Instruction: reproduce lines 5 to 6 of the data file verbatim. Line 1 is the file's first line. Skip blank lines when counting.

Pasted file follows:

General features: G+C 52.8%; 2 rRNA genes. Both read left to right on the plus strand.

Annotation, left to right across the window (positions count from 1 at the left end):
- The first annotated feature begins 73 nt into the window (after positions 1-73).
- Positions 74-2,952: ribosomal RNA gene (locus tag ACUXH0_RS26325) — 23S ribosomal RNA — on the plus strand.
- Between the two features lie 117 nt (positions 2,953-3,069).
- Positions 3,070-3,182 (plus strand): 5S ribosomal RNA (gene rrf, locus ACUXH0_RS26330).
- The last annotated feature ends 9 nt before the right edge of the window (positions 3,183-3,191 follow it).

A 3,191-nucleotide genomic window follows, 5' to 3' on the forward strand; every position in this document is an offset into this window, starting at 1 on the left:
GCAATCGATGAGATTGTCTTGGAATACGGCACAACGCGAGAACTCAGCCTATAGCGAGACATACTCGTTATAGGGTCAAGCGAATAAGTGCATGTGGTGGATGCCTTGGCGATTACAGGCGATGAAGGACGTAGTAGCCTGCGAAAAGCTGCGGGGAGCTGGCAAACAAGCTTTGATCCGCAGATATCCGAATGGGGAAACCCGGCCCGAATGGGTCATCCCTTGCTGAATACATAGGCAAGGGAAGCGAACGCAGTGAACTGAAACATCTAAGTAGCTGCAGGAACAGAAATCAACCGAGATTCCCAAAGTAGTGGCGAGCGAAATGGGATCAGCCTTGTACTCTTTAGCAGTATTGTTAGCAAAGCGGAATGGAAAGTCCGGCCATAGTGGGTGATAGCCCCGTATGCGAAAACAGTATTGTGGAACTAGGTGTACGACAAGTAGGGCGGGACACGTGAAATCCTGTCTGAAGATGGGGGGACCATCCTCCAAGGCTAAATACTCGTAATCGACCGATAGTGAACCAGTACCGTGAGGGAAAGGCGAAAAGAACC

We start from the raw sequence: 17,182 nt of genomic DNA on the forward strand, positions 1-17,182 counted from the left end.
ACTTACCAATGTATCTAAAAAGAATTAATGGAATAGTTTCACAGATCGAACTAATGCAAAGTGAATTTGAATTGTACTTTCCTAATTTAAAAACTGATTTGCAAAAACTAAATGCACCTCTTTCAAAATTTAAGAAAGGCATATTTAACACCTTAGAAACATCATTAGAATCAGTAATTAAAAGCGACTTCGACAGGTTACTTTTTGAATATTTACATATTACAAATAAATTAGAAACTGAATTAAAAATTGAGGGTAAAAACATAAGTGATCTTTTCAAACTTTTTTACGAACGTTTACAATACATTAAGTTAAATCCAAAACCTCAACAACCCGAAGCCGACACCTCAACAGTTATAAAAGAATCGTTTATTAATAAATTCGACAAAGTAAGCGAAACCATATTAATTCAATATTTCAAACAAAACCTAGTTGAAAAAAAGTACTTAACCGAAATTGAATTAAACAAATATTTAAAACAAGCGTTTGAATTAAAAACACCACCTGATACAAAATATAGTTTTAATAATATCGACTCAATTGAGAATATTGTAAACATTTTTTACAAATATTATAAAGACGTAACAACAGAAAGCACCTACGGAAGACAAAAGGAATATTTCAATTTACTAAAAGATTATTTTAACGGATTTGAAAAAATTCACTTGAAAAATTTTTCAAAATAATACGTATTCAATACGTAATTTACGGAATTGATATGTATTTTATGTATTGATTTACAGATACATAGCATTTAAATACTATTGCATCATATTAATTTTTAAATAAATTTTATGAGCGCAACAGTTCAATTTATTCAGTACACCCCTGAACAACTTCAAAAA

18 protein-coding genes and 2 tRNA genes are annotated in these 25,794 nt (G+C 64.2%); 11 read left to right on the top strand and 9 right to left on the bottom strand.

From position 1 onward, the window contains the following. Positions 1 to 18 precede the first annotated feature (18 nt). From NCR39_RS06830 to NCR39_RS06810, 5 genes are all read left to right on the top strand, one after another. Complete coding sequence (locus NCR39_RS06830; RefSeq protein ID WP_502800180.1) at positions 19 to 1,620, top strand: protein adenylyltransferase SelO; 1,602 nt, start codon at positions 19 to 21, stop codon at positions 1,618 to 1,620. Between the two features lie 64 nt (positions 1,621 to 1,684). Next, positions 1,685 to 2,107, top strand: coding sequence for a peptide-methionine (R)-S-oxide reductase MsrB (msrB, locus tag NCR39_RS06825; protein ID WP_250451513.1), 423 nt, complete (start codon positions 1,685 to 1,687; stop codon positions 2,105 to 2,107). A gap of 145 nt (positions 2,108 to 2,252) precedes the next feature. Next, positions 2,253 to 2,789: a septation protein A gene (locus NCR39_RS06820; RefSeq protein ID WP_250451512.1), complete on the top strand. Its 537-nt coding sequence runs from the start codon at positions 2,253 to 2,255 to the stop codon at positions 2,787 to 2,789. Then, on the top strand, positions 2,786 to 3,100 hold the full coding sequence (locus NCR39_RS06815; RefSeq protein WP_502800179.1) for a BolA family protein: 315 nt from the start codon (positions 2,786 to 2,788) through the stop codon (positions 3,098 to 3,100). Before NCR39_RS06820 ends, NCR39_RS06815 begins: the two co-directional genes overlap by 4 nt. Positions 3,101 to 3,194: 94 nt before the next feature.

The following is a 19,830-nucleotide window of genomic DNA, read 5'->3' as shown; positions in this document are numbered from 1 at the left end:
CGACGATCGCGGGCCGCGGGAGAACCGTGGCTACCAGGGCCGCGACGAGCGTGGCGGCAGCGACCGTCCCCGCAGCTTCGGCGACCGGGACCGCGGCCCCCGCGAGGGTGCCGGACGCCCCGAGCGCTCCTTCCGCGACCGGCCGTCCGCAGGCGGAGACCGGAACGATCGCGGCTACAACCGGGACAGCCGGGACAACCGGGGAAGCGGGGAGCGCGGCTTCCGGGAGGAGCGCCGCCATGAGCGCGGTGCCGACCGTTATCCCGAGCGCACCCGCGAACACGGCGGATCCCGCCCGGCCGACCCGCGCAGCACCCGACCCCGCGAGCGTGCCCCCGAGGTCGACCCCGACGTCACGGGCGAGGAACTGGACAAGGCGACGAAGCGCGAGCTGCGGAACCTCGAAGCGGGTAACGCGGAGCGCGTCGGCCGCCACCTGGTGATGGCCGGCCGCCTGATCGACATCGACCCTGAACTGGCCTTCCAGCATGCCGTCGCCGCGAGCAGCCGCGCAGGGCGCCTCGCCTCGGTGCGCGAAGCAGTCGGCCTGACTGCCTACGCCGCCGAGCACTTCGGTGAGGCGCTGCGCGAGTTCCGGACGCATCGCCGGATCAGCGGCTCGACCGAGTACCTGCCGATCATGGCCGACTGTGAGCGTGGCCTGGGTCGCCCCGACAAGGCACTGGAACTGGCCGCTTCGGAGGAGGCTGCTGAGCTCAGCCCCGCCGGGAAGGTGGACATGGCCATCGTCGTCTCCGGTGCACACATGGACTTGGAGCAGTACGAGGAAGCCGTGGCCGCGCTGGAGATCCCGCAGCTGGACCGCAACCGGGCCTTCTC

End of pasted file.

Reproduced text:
- Between the two features lie 117 nt (positions 2,953-3,069).
- Positions 3,070-3,182 (plus strand): 5S ribosomal RNA (gene rrf, locus ACUXH0_RS26330).